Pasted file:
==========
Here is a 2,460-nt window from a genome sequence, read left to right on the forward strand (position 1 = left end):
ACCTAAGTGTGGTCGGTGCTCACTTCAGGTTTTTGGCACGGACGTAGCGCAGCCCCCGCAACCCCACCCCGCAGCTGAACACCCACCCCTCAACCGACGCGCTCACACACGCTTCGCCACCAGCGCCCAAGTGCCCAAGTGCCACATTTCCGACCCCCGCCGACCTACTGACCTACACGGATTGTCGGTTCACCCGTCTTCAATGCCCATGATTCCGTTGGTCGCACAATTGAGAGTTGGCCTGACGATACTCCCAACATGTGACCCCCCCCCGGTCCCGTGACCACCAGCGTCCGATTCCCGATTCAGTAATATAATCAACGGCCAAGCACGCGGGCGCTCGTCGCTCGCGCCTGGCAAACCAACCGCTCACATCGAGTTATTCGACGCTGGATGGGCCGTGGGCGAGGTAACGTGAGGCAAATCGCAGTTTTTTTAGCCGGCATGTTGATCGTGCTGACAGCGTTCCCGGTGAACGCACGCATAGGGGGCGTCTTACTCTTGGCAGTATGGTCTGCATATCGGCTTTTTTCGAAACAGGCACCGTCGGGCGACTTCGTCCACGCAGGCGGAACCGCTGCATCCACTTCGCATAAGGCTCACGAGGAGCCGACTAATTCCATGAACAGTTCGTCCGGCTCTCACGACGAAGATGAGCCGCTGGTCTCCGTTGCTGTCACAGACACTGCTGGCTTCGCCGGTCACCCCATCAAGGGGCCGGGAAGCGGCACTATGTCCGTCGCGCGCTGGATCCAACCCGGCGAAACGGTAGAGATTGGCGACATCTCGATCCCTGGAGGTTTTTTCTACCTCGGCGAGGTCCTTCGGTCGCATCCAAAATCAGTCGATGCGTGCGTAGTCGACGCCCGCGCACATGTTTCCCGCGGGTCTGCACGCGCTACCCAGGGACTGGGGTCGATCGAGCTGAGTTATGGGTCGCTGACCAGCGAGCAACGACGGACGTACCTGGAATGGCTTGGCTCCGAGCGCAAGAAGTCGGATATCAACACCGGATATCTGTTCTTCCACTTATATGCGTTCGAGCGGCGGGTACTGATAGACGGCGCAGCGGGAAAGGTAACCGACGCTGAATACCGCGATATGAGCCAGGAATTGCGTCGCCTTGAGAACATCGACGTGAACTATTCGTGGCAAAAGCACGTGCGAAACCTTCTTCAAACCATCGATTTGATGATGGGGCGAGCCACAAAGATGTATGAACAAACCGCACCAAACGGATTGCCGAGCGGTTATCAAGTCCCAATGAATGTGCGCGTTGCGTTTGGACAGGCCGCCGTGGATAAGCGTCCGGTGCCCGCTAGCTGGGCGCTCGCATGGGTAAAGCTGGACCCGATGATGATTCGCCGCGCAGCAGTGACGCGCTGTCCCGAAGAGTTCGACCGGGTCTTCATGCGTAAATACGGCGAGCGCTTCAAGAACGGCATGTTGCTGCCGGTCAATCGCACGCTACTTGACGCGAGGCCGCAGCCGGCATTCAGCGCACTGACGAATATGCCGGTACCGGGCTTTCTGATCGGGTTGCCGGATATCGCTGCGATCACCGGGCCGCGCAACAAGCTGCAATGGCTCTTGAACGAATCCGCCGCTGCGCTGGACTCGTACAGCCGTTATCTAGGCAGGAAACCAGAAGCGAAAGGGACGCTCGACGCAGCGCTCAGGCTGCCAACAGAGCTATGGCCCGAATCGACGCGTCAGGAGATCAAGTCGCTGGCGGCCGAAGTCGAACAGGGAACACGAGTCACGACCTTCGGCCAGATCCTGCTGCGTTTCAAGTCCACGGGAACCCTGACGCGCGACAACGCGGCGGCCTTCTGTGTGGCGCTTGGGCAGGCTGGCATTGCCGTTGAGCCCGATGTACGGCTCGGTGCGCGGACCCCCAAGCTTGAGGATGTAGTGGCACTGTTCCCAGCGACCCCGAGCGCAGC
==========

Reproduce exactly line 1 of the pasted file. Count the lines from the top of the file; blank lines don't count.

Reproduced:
Here is a 2,460-nt window from a genome sequence, read left to right on the forward strand (position 1 = left end):